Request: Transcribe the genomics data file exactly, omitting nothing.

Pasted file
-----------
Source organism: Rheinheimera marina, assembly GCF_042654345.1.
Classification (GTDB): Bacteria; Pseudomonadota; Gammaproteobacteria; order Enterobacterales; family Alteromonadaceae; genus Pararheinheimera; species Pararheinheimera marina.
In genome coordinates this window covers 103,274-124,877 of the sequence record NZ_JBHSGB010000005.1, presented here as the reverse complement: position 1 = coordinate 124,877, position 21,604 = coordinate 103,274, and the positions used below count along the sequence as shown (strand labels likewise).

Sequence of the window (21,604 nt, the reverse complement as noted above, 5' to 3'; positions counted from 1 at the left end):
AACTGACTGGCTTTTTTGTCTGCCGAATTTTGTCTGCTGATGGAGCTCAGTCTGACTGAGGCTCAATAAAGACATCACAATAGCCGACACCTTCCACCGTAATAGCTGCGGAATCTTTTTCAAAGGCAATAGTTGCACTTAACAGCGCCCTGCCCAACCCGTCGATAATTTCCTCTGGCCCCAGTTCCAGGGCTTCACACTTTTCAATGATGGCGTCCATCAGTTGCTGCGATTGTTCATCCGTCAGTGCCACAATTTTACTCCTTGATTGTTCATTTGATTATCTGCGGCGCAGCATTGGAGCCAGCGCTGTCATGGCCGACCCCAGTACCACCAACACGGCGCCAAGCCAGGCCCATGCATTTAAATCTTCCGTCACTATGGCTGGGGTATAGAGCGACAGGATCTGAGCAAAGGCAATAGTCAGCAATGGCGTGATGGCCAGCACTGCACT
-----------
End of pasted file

Source organism: Rheinheimera marina, assembly GCF_042654345.1.
Classification (GTDB): Bacteria; Pseudomonadota; Gammaproteobacteria; order Enterobacterales; family Alteromonadaceae; genus Pararheinheimera; species Pararheinheimera marina.
In genome coordinates this window covers 103,274-124,877 of the sequence record NZ_JBHSGB010000005.1, presented here as the reverse complement: position 1 = coordinate 124,877, position 21,604 = coordinate 103,274, and the positions used below count along the sequence as shown (strand labels likewise).

Sequence of the window (21,604 nt, the reverse complement as noted above, 5' to 3'; positions counted from 1 at the left end):
AACTGACTGGCTTTTTTGTCTGCCGAATTTTGTCTGCTGATGGAGCTCAGTCTGACTGAGGCTCAATAAAGACATCACAATAGCCGACACCTTCCACCGTAATAGCTGCGGAATCTTTTTCAAAGGCAATAGTTGCACTTAACAGCGCCCTGCCCAACCCGTCGATAATTTCCTCTGGCCCCAGTTCCAGGGCTTCACACTTTTCAATGATGGCGTCCATCAGTTGCTGCGATTGTTCATCCGTCAGTGCCACAATTTTACTCCTTGATTGTTCATTTGATTATCTGCGGCGCAGCATTGGAGCCAGCGCTGTCATGGCCGACCCCAGTACCACCAACACGGCGCCAAGCCAGGCCCATGCATTTAAATCTTCCGTCACTATGGCTGGGGTATAGAGCGACAGGATCTGAGCAAAGGCAATAGTCAGCAATGGCGTGATGGCCAGCACTGCACT